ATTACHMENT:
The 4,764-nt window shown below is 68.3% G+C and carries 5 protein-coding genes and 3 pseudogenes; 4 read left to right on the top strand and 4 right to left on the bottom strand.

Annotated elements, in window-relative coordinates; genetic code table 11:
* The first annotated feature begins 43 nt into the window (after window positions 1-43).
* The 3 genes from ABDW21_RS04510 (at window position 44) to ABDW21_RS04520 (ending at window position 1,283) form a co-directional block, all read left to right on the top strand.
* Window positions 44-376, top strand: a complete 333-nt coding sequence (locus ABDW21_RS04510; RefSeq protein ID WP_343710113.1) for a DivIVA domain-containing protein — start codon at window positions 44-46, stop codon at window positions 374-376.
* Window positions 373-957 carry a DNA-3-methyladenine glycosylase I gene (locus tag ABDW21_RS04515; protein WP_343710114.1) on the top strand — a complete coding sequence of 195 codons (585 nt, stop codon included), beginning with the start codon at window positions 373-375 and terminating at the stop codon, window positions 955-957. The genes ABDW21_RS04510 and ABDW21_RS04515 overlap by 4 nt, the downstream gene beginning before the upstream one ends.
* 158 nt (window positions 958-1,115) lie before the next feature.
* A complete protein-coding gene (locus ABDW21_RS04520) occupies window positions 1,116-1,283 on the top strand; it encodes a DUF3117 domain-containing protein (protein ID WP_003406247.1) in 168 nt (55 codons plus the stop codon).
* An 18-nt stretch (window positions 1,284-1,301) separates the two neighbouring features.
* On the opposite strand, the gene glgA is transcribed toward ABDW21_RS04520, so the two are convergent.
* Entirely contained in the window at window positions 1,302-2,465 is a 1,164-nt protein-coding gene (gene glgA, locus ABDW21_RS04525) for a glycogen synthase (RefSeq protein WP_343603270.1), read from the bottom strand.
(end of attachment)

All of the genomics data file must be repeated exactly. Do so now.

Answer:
The 4,764-nt window shown below is 68.3% G+C and carries 5 protein-coding genes and 3 pseudogenes; 4 read left to right on the top strand and 4 right to left on the bottom strand.

Annotated elements, in window-relative coordinates; genetic code table 11:
* The first annotated feature begins 43 nt into the window (after window positions 1-43).
* The 3 genes from ABDW21_RS04510 (at window position 44) to ABDW21_RS04520 (ending at window position 1,283) form a co-directional block, all read left to right on the top strand.
* Window positions 44-376, top strand: a complete 333-nt coding sequence (locus ABDW21_RS04510; RefSeq protein ID WP_343710113.1) for a DivIVA domain-containing protein — start codon at window positions 44-46, stop codon at window positions 374-376.
* Window positions 373-957 carry a DNA-3-methyladenine glycosylase I gene (locus tag ABDW21_RS04515; protein WP_343710114.1) on the top strand — a complete coding sequence of 195 codons (585 nt, stop codon included), beginning with the start codon at window positions 373-375 and terminating at the stop codon, window positions 955-957. The genes ABDW21_RS04510 and ABDW21_RS04515 overlap by 4 nt, the downstream gene beginning before the upstream one ends.
* 158 nt (window positions 958-1,115) lie before the next feature.
* A complete protein-coding gene (locus ABDW21_RS04520) occupies window positions 1,116-1,283 on the top strand; it encodes a DUF3117 domain-containing protein (protein ID WP_003406247.1) in 168 nt (55 codons plus the stop codon).
* An 18-nt stretch (window positions 1,284-1,301) separates the two neighbouring features.
* On the opposite strand, the gene glgA is transcribed toward ABDW21_RS04520, so the two are convergent.
* Entirely contained in the window at window positions 1,302-2,465 is a 1,164-nt protein-coding gene (gene glgA, locus ABDW21_RS04525) for a glycogen synthase (RefSeq protein WP_343603270.1), read from the bottom strand.